In the 2022 “Come, Follow Me—For Individuals and Families: Old Testament” study plan, we are pleased to offer you this curated directory of SearchIsaiah.org to assist you in your personal and family study of the Book of Isaiah.
Since the Church of Jesus Christ of Latter-day Saints Old Testament Reading Schedule does not include all chapters in the Book of Isaiah we have not included all of our resources, which should make this directory more manageable for your five-week study of Isaiah. But before we begin that study, let’s turn back to the first week of August.
Thoughts to Keep in Mind—Reading Poetry in the Old Testament
The Church’s website, suggests, “Beginning with Job, we find a different writing style, as Old Testament writers turned to poetic language to express deep feelings or monumental prophecies in a memorable way… The books of Job, Psalms and Proverbs are almost entirely poetry, as are parts of the writings of prophets like Isaiah, Jeremiah, and Amos. Because reading poetry is different from reading a story, understanding it often requires a different approach.”
Then they list some thoughts that may “make your reading of Old Testament poetry more meaningful.”
Curated posts from SearchIsaiah about Hebrew poetry :
- Isaiah’s Literary Style by Shon Hopkin and Ann Madsen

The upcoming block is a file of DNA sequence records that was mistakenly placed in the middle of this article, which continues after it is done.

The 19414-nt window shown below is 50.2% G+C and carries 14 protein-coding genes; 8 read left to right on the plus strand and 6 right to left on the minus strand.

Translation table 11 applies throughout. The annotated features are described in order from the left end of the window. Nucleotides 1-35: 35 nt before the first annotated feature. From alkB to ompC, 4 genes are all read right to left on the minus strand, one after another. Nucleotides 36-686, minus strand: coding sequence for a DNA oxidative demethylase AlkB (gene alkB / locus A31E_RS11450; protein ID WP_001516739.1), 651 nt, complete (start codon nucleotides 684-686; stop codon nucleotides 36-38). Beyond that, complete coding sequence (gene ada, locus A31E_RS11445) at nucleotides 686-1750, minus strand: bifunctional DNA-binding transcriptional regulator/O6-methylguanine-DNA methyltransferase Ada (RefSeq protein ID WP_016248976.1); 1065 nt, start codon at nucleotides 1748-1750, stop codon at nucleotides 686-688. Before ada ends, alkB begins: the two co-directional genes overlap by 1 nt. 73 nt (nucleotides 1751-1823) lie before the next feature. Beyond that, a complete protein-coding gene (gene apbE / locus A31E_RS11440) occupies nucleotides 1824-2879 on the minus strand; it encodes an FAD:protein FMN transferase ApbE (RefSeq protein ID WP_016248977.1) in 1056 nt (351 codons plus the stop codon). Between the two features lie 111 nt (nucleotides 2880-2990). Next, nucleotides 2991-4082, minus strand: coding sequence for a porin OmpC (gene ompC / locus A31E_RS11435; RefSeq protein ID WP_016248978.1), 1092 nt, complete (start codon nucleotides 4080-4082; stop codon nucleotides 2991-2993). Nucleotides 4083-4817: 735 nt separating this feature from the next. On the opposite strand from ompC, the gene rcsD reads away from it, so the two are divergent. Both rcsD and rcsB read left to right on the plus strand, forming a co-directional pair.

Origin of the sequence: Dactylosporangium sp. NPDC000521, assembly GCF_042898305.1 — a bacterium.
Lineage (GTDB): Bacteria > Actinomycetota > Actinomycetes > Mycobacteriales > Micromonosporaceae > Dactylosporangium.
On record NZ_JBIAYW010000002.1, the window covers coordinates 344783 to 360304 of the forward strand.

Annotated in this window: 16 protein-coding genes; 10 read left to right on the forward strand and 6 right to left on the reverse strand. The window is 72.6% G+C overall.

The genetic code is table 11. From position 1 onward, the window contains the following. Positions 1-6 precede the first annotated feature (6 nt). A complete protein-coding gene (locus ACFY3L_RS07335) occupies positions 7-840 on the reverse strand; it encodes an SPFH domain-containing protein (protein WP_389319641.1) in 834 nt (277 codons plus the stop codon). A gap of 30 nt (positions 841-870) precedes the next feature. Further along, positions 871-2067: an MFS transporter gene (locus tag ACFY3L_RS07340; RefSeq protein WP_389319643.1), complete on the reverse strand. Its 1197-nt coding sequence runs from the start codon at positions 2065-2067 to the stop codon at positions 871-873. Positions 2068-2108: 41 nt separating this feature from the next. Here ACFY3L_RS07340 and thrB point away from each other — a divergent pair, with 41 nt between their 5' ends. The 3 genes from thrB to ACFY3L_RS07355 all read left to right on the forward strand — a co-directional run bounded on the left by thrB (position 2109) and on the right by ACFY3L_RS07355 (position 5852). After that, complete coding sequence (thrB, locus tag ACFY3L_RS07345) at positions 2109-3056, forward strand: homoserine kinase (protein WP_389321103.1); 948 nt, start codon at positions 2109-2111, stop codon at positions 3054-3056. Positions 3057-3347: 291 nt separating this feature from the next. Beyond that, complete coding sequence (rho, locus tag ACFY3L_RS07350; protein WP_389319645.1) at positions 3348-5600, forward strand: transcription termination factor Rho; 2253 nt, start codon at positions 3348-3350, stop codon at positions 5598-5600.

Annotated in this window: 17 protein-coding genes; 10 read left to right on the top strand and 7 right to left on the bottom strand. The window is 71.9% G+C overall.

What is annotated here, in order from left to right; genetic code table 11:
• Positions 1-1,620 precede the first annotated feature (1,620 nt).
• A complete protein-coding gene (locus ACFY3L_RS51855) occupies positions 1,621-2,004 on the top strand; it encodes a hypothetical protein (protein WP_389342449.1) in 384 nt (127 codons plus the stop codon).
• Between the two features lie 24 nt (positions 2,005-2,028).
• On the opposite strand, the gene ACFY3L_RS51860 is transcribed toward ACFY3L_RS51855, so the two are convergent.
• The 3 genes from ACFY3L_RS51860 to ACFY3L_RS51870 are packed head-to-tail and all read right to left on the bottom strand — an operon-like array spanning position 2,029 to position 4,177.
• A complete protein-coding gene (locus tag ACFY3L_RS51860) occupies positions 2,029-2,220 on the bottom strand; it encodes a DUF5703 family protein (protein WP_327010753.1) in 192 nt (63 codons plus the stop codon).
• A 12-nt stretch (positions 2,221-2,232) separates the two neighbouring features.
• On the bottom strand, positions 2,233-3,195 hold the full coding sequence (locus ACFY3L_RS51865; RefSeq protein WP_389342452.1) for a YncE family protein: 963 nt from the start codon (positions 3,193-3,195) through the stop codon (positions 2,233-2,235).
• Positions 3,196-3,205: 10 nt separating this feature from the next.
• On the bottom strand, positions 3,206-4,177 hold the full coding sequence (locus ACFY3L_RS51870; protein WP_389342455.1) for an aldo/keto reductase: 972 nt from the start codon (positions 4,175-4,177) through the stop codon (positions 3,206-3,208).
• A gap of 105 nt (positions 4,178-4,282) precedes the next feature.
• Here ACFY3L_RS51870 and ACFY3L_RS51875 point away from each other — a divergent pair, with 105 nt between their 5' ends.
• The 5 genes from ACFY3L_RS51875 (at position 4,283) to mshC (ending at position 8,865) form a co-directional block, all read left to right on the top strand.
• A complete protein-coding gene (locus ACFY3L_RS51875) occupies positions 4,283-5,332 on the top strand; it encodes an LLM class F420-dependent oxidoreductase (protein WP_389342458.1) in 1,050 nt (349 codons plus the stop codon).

- Why Hebrew Poetry Doesn’t Rhyme, Why Are Parallelisms Sometimes Difficult to Recognize?, and Isaiah Chapter 48 in Poetic Form, by Victor Ludlow
- Poetry in the Book of Isaiah, by Ann Madsen
- David Ridges – Explains Why Isaiah is Written In Poetic Form
- Acquiring the Learning of the Jews and Parallelism May Cover Hidden Treasures in Isaiah by Gregorio Billikopf
- God Singing: Reflections on God as a Hebrew Psalmist by Michael Marler
Since the published Old Testament Reading Schedule doesn’t include every chapter in the Book of Isaiah our team has not curated all resources from our site. But we have made this workable directory for your five-week study of this important book in the Old Testament in a total of seven curated posts:
- Thoughts to Keep in Mind—Reading Poetry in the Old Testament from “Come, Follow Me” With SearchIsaiah.org
- Thoughts to Keep in Mind—Prophets and Prophecy from” Come, Follow Me,” With SearchIsaiah.org
- Isaiah 1–12— Come, Follow Me With Search Isaiah
- Isaiah 13-14; 24-30; 35 — “Come, Follow Me” With Search Isaiah
- Isaiah 40–49—”Come, Follow Me” With Search Isaiah
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Hebrew poetry in Isaiah used to be a real problem for me as a reader, then I spent some time with Ann Madsen, a retired BYU professor, who pulled just a few verses from Isaiah 1 to illustrate parallelism:
1:3. The ox knoweth his owner,
and the ass his master’s crib:
but Israel doth not know,
my people doth not consider.
1:18 Come now, and let us reason together, saith the Lord:
though your sins be as scarlet,
they shall be as white as snow;
though they be red like crimson,
they shall be as wool.